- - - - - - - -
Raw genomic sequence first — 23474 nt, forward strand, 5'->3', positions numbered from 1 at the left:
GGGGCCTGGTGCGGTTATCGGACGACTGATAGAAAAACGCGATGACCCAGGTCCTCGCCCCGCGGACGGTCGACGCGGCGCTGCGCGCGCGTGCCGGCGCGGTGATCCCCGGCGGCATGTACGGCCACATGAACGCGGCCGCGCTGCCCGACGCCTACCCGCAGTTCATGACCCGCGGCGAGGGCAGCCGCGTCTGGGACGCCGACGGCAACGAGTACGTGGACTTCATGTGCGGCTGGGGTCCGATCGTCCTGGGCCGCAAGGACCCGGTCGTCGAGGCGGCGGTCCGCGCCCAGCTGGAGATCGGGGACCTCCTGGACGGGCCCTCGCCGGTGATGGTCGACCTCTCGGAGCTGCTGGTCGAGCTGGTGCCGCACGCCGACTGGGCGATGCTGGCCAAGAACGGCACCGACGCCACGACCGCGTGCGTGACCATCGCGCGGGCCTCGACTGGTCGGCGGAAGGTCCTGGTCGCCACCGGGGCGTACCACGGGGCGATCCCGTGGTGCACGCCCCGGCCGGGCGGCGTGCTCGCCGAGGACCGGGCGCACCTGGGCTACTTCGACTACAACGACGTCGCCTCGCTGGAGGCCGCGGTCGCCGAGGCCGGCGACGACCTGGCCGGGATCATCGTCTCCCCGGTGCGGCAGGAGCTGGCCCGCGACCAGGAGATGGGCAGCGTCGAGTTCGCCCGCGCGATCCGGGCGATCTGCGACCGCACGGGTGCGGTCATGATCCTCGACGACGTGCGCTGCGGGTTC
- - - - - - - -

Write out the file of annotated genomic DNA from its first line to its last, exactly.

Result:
Raw genomic sequence first — 23474 nt, forward strand, 5'->3', positions numbered from 1 at the left:
GGGGCCTGGTGCGGTTATCGGACGACTGATAGAAAAACGCGATGACCCAGGTCCTCGCCCCGCGGACGGTCGACGCGGCGCTGCGCGCGCGTGCCGGCGCGGTGATCCCCGGCGGCATGTACGGCCACATGAACGCGGCCGCGCTGCCCGACGCCTACCCGCAGTTCATGACCCGCGGCGAGGGCAGCCGCGTCTGGGACGCCGACGGCAACGAGTACGTGGACTTCATGTGCGGCTGGGGTCCGATCGTCCTGGGCCGCAAGGACCCGGTCGTCGAGGCGGCGGTCCGCGCCCAGCTGGAGATCGGGGACCTCCTGGACGGGCCCTCGCCGGTGATGGTCGACCTCTCGGAGCTGCTGGTCGAGCTGGTGCCGCACGCCGACTGGGCGATGCTGGCCAAGAACGGCACCGACGCCACGACCGCGTGCGTGACCATCGCGCGGGCCTCGACTGGTCGGCGGAAGGTCCTGGTCGCCACCGGGGCGTACCACGGGGCGATCCCGTGGTGCACGCCCCGGCCGGGCGGCGTGCTCGCCGAGGACCGGGCGCACCTGGGCTACTTCGACTACAACGACGTCGCCTCGCTGGAGGCCGCGGTCGCCGAGGCCGGCGACGACCTGGCCGGGATCATCGTCTCCCCGGTGCGGCAGGAGCTGGCCCGCGACCAGGAGATGGGCAGCGTCGAGTTCGCCCGCGCGATCCGGGCGATCTGCGACCGCACGGGTGCGGTCATGATCCTCGACGACGTGCGCTGCGGGTTC